Why does a woman who was once British royalty need to stoop so low as to sell access to her ex-husband to a trashy tabloid reporter in exchange for money? That mystery is slowly unraveling this week as one of the most talked about stories is how Sarah Ferguson (better know as Fergie) the Former Duchess of York has been caught on tape by the News of the World, offering to "open doors" for a "businessman" to her ex husband Prince Andrew, in exchange for nearly $750,000.
It's unfortunate, but Fergie did need the money.
Her New York company Hartmoor, which she created to deal with her various ventures—folded with debts of $936,000 last October. She faces legal proceedings in London for unpaid bills amounting to almost $288,000. Her recent investment in the critically acclaimed film "The Young Victoria" has shown few returns. While, the Emily Blunt headlined period piece was praised by reviewers, it brought in only $27 million at the international box office after costing $35 million to make.
Yet the question remains, how did the former Duchess let things get so dire? Has she not socked away any of her earnings over the past decade.
It is true that her divorce settlement with Prince Andrew has given her only around $20,000 in living expenses a year, but it also put a roof over her head...a very nice roof in the form of the Royal Lodge, Andrew's 30-room house in Windsor Great Park that used to belong to the Queen Mother. And she has had her own streams of income, namely her nearly $3 million a year contract as an ambassador for Weight Watchers which she held for 11 years until 2007. She received nearly $3 million for her memoir, "My Story" and she is still able to command speaking fees in the range of $65,000.
Her financial problems are mainly due to spending habits more befitting a princess than the ex-wife of a prince, spending habits that Fergie has never tried to keep a secret. Earlier this month, as she sat with a local reporter in a Dallas, Texas Neiman Marcus, Fergie opened a department store charge account mid-interview so that she could buy the chair she was sitting in on credit, for more than $1,800.
She reportedly owns five cell phones, has spent $70,000 on dresses in one fell swoop and will only fly first class. Her entourage reportedly numbers 12 people, including a personal stylist and a butler. A friend told the London Daily Mail that Fergie lives "like an Arab princess. She still travels with an entourage, still spends money like water."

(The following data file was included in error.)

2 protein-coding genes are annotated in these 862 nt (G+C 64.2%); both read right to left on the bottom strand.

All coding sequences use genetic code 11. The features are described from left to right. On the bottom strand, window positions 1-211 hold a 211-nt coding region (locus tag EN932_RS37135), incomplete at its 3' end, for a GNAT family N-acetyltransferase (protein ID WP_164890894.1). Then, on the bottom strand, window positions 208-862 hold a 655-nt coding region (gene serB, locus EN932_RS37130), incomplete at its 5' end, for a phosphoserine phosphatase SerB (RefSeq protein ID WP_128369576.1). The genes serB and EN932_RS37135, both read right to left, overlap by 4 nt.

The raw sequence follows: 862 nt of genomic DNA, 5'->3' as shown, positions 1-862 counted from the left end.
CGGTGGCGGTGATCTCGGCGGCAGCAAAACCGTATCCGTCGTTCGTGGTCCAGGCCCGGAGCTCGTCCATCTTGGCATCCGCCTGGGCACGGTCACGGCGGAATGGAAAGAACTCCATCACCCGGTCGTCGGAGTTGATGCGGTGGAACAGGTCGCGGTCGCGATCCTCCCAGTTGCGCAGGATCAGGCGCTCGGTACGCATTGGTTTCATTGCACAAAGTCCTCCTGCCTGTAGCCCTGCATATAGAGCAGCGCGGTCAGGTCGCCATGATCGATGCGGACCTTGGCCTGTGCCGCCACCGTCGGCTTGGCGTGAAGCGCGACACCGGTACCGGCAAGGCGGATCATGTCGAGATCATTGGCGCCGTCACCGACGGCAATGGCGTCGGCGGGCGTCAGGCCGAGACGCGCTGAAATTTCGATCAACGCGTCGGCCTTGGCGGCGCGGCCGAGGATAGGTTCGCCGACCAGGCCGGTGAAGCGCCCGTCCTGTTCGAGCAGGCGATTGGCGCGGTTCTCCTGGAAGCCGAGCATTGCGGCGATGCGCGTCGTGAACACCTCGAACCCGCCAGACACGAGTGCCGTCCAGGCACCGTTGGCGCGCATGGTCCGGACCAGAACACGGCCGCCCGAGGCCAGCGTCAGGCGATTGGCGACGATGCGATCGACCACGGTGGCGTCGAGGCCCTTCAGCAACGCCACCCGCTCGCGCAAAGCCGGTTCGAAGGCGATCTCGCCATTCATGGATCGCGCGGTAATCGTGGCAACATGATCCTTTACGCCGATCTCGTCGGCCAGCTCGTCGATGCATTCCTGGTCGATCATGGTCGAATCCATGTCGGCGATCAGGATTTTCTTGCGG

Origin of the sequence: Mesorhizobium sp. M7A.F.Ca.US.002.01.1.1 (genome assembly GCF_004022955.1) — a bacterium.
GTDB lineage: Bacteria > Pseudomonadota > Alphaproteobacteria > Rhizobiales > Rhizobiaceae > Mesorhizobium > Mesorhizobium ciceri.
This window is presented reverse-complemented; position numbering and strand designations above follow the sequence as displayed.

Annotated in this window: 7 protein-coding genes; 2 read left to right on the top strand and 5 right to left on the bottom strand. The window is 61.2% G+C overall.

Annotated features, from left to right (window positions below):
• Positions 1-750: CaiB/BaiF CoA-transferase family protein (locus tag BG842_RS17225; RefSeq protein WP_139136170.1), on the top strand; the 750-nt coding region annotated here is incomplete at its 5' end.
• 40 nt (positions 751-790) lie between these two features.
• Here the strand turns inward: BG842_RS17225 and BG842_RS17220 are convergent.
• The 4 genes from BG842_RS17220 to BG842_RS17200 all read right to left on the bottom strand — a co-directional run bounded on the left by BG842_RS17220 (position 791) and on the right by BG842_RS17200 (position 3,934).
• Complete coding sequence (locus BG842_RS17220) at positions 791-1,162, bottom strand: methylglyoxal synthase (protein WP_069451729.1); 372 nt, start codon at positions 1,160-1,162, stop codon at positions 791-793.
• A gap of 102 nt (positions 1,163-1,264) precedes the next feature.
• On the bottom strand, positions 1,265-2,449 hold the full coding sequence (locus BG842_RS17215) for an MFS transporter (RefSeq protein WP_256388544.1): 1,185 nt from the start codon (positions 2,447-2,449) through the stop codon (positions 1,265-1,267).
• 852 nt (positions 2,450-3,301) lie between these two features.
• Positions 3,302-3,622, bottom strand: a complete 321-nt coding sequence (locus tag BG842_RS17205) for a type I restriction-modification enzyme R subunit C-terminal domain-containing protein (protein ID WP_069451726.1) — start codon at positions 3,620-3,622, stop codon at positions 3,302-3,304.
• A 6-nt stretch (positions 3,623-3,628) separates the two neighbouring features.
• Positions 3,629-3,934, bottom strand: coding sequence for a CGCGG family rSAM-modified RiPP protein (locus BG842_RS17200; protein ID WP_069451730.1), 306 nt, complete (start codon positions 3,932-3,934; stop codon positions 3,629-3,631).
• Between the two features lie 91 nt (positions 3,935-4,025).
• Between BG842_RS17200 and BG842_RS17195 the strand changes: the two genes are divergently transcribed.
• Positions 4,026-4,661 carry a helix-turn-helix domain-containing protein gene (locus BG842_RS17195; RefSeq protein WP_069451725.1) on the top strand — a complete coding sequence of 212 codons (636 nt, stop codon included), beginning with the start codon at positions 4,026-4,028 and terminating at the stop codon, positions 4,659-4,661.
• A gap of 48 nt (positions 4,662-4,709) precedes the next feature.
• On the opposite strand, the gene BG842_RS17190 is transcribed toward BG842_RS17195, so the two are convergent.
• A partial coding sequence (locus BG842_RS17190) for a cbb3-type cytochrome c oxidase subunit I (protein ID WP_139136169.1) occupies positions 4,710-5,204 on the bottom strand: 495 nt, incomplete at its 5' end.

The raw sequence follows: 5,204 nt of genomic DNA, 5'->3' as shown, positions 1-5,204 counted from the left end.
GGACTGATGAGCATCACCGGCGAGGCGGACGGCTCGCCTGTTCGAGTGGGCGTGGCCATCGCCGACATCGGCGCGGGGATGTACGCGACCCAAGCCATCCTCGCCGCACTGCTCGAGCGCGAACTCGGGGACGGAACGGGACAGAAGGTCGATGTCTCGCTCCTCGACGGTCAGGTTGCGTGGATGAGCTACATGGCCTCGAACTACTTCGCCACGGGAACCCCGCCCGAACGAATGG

"She used to overindulge with food but after becoming a spokesperson for Weight Watchers she needed a way to indulge herself when she felt badly or insecure that was not going to a) put weight on her b) violate her WW contract so she may have moved her eating high to a shopping high," explains psychology expert Cooper Lawrence. "Most people overspend because of their attitudes about money. For many people, money equals care and the best way to care for yourself is to spend spend spend. For divorced women, if money meant power and the man had it, then they may spend as a backlash to finally having some autonomy over their own lives."
Fergie was consistently looking for that autonomy. When she founded Hartmoor in 2006 it was intended to handle all incoming funds from a variety of Fergie-branded lifestyle products including candles, perfumes, jewelry and self-help books. But Brand Fergie never really took off in the United States when it didn't have to do with her weight fluctuations.
It is clear that Fergie now finds herself in dire straights for similar reasons as millions of women around the world. She didn't take the time to properly plan her personal finances, reign in her personal spending and create adequate forms of revenue, capitalizing on the opportunities given to her. This woman is a cautionary tale to all ladies out there to do the hard work now and save yourself the embarrassment and struggle of having to fix your mess later.
"Sarah hasn't made the best financial decisions and now is paying the price. It costs a lot of money to be the Duchess, money Sarah doesn't have," explains gossip columnist and royal watcher Rob Shuter of AOL's Naughty But Nice column. "She has tried hard to make a living but there are less good paying jobs for a Duchess than you imagine"